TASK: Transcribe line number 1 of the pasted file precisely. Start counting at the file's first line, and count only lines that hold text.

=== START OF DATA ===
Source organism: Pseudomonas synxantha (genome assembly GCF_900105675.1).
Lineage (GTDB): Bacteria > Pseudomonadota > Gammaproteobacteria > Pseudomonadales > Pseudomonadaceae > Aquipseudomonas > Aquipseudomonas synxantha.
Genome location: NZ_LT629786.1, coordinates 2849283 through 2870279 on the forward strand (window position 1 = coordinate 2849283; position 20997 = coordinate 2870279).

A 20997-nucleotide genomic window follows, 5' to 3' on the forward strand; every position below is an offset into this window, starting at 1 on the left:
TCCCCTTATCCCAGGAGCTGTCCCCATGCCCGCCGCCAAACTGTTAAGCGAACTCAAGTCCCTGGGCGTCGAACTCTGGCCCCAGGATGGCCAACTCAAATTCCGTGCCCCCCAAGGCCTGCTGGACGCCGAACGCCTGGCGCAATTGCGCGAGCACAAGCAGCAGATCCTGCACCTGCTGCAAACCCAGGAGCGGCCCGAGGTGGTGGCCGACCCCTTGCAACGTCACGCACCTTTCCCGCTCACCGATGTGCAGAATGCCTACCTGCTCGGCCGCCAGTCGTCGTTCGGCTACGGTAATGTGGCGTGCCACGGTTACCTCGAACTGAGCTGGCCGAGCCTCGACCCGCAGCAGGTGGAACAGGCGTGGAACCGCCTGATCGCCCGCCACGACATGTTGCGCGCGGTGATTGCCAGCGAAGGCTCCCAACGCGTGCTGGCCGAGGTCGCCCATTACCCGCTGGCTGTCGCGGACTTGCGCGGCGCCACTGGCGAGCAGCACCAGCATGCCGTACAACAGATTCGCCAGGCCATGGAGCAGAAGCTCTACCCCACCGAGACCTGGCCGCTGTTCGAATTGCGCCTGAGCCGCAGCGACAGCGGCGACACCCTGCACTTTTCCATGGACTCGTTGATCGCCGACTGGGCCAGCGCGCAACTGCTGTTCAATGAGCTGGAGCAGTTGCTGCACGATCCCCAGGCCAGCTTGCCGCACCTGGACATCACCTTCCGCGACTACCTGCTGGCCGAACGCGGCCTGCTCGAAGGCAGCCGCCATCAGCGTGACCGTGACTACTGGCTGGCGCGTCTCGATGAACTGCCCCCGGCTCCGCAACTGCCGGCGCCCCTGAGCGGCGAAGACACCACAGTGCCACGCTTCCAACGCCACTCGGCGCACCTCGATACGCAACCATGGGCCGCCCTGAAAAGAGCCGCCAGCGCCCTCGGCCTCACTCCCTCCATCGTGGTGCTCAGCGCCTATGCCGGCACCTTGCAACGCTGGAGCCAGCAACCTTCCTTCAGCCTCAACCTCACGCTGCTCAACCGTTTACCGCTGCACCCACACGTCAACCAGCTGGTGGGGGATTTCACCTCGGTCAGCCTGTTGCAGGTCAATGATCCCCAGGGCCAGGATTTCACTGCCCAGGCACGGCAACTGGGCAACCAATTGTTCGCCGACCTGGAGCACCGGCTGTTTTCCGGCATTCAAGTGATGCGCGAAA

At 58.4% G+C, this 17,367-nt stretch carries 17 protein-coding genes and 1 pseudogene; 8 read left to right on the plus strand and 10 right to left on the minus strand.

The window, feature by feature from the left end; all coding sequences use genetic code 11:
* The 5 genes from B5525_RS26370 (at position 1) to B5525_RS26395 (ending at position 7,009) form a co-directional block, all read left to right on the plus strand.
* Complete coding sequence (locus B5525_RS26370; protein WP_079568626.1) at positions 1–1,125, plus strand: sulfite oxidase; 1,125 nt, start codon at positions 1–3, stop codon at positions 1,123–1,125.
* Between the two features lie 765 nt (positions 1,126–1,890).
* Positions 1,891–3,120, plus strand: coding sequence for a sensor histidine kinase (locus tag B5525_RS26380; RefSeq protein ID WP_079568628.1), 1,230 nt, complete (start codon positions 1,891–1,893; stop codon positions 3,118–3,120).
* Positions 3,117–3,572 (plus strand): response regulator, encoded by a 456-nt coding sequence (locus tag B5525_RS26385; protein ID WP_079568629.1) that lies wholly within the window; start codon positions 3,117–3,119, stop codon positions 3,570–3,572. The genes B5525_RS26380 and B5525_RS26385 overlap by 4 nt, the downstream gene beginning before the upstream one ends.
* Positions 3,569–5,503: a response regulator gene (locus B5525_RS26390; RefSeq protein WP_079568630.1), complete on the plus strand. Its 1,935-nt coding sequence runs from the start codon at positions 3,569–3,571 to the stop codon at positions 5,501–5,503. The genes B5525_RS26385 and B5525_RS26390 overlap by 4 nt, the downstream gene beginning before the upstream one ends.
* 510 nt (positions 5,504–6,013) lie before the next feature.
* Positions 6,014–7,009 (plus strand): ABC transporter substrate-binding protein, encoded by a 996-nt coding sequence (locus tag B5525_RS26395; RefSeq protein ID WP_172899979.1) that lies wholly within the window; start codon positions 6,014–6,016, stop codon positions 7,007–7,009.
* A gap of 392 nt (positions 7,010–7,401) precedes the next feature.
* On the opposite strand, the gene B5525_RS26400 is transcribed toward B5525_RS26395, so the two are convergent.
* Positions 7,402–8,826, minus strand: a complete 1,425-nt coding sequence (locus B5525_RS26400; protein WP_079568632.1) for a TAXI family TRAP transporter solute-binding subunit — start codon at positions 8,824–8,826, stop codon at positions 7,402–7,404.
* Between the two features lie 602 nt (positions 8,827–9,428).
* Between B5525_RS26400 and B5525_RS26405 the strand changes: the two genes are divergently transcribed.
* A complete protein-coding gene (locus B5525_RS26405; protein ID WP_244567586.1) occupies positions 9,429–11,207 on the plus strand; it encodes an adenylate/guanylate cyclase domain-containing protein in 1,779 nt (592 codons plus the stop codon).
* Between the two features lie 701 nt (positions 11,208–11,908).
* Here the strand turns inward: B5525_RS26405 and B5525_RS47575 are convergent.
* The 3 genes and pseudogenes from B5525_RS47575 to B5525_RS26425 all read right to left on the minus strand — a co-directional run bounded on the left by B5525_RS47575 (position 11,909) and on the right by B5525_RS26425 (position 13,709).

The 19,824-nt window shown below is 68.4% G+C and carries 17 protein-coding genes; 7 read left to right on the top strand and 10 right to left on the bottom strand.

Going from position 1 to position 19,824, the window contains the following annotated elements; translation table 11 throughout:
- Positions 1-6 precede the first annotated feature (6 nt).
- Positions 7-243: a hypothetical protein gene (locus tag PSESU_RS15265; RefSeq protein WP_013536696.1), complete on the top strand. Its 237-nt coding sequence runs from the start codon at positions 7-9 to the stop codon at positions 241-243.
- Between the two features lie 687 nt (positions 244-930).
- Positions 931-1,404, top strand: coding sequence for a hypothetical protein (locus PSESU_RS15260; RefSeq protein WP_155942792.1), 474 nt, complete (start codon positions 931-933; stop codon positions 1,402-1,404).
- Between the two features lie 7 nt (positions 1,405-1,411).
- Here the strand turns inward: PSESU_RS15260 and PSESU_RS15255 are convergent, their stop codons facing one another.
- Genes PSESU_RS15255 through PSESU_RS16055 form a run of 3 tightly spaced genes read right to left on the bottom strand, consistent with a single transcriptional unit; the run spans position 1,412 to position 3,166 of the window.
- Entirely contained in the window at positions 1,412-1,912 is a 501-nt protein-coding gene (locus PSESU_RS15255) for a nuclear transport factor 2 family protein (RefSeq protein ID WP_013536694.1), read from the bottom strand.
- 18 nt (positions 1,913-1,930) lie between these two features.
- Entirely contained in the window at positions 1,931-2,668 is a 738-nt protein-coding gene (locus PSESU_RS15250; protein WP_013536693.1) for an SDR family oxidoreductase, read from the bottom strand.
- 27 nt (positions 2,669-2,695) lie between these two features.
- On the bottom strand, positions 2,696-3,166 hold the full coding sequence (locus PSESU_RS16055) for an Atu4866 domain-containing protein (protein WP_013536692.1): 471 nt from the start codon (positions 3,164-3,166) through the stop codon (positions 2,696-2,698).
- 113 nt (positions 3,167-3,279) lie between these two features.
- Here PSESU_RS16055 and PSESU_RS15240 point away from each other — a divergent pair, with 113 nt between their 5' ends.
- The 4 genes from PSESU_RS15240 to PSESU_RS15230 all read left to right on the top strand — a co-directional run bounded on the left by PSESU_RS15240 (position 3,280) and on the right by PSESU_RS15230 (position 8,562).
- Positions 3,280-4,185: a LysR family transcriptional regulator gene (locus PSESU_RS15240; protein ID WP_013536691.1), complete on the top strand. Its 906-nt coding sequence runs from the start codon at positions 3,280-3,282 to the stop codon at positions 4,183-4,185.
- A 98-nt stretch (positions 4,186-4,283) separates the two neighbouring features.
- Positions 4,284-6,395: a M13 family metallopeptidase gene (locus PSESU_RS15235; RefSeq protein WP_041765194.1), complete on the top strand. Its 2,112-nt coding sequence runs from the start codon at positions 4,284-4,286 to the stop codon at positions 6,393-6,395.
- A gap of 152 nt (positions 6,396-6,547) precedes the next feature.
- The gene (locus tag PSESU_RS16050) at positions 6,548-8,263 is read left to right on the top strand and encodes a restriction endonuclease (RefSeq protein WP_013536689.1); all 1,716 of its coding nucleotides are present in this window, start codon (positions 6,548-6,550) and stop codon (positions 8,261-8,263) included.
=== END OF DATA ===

Source organism: Pseudomonas synxantha (genome assembly GCF_900105675.1).